British CEO positivity falls, but 2018 outlook bright for Ireland

24 January 2018 9 min. read
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While a record-breaking share of CEOs are optimistic about the economic environment worldwide, at least in the short term, British CEOs are less positive. New research shows that nearly 60% of global business leaders now believe the world wide economy will grow over 2018, but while investment intent in the UK remains stable, only 34% of British executives feel the same. Elsewhere, the neighbouring economy of Ireland is projected to become the Eurozone’s fastest growing economy for the coming six years.

PwC’s 21st Global CEO report has been launched at the World Economic Forum Annual Meeting in Davos. One of the key findings of the survey, which took in the opinions of some 1,300 CEOs from around the world, was that positive sentiment among global executives is at its highest rate in over seven years.

Positivity in the business world saw a boost for the second year running, having languished at 27% in 2016. However, a 28% leap, the largest ever increase since PwC began asking about global growth in 2012, saw 57% of CEOs polled assert a belief that the global economy will improve in 2018. 

While those who said the economy would stay the same saw a similar change, falling to just over a third, at 36%, having sat at over half last year, those who believe there will be a decline in fortunes fell to an almost negligible quantity. Now, only 5% of CEOs anticipate a decline, down from a much more alarming high of 23% in 2016. This means negativity toward the economic outlook among CEOs sits at its lowest rate since the survey began polling for this matter, a far cry from the 48% of 2012, as the global recovery from the 2008 crisis continued to falter.A majority of CEOs believe global economic growth will ‘improve’ over the next 12 months

In the UK, with Brexit negotiations only recently reaching a significant milestone, it is worth noting that business leaders did buck this global trend, with a drop in short-term confidence regarding the economy as a whole, down to 34% from 41%. This is in line with a number of recent studies, which have found that the majority of UK businesses lack confidence in the Government’s overall Brexit strategy. 

Individual prospects

On a more individual level, many CEOs were a good deal more cautious when asked to summarise their company’s own prospects. Those who were very confident of their organisation’s future prosperity actually fell dramatically on last year’s figures. 2017 saw an equalling of the all-time high for CEO positivity regarding their group’s next 12 months, at 51%. In 2018, this figure fell to 45%, while those who were somewhat confident rose by 5% to hit 46%.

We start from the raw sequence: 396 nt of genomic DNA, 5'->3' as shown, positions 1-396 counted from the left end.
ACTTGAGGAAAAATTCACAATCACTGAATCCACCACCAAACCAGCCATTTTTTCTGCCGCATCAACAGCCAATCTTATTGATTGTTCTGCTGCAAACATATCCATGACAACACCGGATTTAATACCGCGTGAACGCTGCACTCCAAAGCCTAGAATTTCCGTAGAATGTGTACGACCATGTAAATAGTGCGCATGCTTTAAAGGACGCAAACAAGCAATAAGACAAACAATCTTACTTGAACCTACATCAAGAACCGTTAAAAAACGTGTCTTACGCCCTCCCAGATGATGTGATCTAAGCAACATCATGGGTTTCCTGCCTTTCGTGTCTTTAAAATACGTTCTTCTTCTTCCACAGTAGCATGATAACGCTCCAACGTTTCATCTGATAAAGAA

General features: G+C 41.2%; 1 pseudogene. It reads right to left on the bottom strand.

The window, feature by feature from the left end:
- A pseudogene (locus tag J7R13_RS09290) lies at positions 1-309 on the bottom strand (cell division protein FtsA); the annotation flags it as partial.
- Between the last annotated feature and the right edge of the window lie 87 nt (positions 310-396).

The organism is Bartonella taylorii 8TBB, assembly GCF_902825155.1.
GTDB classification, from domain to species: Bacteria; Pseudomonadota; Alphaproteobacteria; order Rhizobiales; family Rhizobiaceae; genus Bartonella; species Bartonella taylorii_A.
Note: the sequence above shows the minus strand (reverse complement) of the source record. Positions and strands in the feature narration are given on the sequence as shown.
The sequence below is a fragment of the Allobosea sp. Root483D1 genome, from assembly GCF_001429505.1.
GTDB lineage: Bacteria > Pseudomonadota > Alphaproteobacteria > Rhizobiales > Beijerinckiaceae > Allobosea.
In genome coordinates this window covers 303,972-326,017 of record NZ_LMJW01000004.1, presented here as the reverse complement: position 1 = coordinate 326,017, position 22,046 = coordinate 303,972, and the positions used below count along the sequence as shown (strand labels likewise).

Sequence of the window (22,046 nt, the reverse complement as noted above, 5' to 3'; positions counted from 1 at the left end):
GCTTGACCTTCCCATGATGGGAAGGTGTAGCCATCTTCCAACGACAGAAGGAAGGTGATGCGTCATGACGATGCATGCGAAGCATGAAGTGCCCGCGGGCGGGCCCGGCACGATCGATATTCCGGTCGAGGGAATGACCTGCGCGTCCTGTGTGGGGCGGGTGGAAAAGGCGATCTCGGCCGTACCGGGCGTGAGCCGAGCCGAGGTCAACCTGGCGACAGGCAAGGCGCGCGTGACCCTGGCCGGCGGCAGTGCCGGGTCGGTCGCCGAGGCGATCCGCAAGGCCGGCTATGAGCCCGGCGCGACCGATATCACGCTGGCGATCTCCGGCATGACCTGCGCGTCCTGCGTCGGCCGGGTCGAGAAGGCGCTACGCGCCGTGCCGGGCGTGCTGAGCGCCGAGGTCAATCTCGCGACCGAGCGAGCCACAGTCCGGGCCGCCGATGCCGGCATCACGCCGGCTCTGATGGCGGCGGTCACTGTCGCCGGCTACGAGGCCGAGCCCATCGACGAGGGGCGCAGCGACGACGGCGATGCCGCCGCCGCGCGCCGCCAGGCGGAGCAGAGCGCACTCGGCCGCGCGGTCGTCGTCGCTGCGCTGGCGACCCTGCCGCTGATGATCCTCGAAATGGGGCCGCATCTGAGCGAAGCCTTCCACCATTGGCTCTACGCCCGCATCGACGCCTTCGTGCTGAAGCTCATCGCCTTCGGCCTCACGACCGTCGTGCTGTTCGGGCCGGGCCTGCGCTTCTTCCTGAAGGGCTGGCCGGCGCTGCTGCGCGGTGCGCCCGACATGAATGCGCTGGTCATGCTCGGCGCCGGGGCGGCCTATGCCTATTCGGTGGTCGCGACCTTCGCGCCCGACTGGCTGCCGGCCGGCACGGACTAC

This change could reflect continued uncertainty surrounding geopolitical instability – including new import tariffs from the Trump Administration, which could potentially be up to 50% on parts manufactured overseas – or it could pertain to the rising level of competition companies on all fronts face due to technological disruption, as smaller start-ups leverage innovation to eat into the market share of established firms. 

Indeed, these fears were present in the top factors CEOs considered as threats to their organisation’s growth prospects. 38% said they were worried by the speed of technological change, while geo-political uncertainty rose to be the third most feared topic for CEOs, an increase of 9% of last year’s figures seeing the risk become a priority of 40% of those surveyed. The rate at which CEOs are so concerned with this recently saw Big Four firm EY team up with Teneo to launch a geostrategic practice for clients worried by instability. Relating to the tariffs which Donald Trump’s “America First” policies are set to impose, protectionism also saw significant growth, jumping 10 points to 29% in 2018. 

When it comes to confidence about their own three-year prospects, CEOs are more cautious

While over-regulation remained the top concern of business leaders at 42%, it was almost equalled by an unprecedented leap in businesses’ fear of terrorism. 41% of CEOs now list it as a key concern, up by 21% from last year, after a year of high profile terror attacks, including major incidents in London and Manchester. At present, the fear across the business and civilian communities alike are such that the European Commission recently hired consulting firm Infosys to head an investigation into the funding of global terror. Similarly, cyber threats saw a 16 point boost, with hacks on the NHS and Deloitte, among others, leaving 40% of business leaders concerned that they could be the next major victims. 

Global investment